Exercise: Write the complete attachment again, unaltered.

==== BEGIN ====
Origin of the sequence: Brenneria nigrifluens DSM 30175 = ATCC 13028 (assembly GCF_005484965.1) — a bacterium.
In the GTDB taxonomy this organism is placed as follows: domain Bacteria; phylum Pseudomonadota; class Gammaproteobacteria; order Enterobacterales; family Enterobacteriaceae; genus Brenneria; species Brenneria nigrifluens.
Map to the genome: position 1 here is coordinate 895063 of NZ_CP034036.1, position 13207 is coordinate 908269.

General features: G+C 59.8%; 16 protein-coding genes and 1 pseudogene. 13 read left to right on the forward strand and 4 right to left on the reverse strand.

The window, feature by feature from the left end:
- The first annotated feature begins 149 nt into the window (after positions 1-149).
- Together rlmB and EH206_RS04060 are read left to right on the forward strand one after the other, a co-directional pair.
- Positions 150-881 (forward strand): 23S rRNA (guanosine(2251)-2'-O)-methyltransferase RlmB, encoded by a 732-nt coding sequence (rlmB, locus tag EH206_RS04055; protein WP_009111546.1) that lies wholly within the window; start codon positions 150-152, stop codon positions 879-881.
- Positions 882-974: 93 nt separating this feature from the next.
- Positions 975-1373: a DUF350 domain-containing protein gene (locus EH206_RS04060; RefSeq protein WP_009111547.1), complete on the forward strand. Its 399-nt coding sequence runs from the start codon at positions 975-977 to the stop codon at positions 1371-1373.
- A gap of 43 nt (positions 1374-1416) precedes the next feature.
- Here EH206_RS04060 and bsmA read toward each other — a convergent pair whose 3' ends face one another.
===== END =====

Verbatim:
Origin of the sequence: Brenneria nigrifluens DSM 30175 = ATCC 13028 (assembly GCF_005484965.1) — a bacterium.
In the GTDB taxonomy this organism is placed as follows: domain Bacteria; phylum Pseudomonadota; class Gammaproteobacteria; order Enterobacterales; family Enterobacteriaceae; genus Brenneria; species Brenneria nigrifluens.
Map to the genome: position 1 here is coordinate 895063 of NZ_CP034036.1, position 13207 is coordinate 908269.

General features: G+C 59.8%; 16 protein-coding genes and 1 pseudogene. 13 read left to right on the forward strand and 4 right to left on the reverse strand.

The window, feature by feature from the left end:
- The first annotated feature begins 149 nt into the window (after positions 1-149).
- Together rlmB and EH206_RS04060 are read left to right on the forward strand one after the other, a co-directional pair.
- Positions 150-881 (forward strand): 23S rRNA (guanosine(2251)-2'-O)-methyltransferase RlmB, encoded by a 732-nt coding sequence (rlmB, locus tag EH206_RS04055; protein WP_009111546.1) that lies wholly within the window; start codon positions 150-152, stop codon positions 879-881.
- Positions 882-974: 93 nt separating this feature from the next.
- Positions 975-1373: a DUF350 domain-containing protein gene (locus EH206_RS04060; RefSeq protein WP_009111547.1), complete on the forward strand. Its 399-nt coding sequence runs from the start codon at positions 975-977 to the stop codon at positions 1371-1373.
- A gap of 43 nt (positions 1374-1416) precedes the next feature.
- Here EH206_RS04060 and bsmA read toward each other — a convergent pair whose 3' ends face one another.